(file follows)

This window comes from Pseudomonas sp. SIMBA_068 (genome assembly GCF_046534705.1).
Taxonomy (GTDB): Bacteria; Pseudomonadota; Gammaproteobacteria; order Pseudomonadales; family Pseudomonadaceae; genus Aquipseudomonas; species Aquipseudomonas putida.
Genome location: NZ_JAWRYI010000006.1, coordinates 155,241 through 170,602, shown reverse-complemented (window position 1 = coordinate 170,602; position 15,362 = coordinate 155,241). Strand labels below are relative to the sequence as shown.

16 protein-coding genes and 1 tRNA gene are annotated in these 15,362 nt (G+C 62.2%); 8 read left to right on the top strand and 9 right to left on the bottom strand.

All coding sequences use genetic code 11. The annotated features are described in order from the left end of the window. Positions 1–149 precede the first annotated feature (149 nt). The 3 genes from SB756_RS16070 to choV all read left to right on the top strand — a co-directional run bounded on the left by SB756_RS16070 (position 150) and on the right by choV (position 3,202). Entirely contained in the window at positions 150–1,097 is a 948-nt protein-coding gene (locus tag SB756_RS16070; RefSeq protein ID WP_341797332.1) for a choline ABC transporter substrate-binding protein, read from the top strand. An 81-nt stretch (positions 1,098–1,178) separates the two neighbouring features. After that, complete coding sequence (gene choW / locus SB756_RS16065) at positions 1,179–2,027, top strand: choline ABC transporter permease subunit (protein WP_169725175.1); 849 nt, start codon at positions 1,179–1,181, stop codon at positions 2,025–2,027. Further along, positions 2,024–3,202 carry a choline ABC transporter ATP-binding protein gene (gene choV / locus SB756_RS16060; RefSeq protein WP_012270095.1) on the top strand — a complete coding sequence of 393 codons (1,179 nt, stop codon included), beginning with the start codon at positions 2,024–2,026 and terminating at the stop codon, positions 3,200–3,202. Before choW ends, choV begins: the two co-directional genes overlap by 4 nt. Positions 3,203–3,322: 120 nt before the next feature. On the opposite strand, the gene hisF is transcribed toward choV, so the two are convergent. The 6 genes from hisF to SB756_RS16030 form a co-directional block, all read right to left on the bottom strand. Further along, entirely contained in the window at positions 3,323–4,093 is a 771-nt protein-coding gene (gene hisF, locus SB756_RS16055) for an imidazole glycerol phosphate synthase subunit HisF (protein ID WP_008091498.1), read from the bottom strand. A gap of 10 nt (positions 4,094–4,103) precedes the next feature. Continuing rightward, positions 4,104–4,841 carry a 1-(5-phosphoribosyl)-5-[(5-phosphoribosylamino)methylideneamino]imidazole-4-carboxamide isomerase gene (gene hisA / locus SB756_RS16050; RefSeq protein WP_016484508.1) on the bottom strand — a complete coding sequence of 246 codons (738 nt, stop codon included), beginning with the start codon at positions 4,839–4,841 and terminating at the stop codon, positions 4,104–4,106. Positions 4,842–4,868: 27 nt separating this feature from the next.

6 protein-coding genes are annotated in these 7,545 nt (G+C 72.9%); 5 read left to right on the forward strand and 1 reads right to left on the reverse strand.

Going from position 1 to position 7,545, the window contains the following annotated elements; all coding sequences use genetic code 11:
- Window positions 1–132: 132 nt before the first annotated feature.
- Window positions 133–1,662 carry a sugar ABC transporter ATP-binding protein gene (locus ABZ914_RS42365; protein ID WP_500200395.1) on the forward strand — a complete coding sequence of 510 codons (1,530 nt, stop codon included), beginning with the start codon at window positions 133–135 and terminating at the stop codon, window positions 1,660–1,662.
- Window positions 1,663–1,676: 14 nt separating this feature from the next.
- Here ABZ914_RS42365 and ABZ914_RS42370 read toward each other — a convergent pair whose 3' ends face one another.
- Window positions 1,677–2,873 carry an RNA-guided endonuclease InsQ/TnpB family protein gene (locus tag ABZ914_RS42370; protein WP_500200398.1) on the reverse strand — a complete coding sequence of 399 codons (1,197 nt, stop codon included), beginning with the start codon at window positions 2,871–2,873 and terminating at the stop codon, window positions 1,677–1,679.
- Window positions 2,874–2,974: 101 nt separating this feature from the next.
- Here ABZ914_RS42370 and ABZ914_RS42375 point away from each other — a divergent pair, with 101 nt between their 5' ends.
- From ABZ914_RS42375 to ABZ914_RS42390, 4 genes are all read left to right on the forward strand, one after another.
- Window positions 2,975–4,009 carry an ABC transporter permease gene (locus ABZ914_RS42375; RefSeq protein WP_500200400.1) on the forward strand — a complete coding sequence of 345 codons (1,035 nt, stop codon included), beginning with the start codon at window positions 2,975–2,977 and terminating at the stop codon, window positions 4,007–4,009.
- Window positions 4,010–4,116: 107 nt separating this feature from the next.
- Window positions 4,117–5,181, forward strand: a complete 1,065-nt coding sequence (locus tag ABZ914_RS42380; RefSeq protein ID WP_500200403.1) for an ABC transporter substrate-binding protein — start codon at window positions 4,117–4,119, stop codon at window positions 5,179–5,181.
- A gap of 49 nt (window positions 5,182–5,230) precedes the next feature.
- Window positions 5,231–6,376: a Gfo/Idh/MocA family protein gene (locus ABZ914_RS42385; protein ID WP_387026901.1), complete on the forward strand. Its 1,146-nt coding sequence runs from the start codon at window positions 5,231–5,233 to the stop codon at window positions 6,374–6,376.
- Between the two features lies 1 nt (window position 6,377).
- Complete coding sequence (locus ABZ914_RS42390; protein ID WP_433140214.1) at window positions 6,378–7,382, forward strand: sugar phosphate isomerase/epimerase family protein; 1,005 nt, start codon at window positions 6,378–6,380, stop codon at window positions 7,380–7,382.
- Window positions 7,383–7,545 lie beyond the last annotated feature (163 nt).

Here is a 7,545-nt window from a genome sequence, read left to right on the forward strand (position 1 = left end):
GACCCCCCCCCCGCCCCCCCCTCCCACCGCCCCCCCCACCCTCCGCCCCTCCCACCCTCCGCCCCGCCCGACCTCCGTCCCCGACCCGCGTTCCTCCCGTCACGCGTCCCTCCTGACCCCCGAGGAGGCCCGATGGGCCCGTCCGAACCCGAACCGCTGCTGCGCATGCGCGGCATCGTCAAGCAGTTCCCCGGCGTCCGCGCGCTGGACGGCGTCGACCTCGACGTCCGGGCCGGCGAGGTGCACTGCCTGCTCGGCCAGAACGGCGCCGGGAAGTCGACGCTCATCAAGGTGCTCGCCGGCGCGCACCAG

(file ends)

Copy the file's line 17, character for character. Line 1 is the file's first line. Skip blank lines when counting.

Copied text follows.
- Window positions 4,010–4,116: 107 nt separating this feature from the next.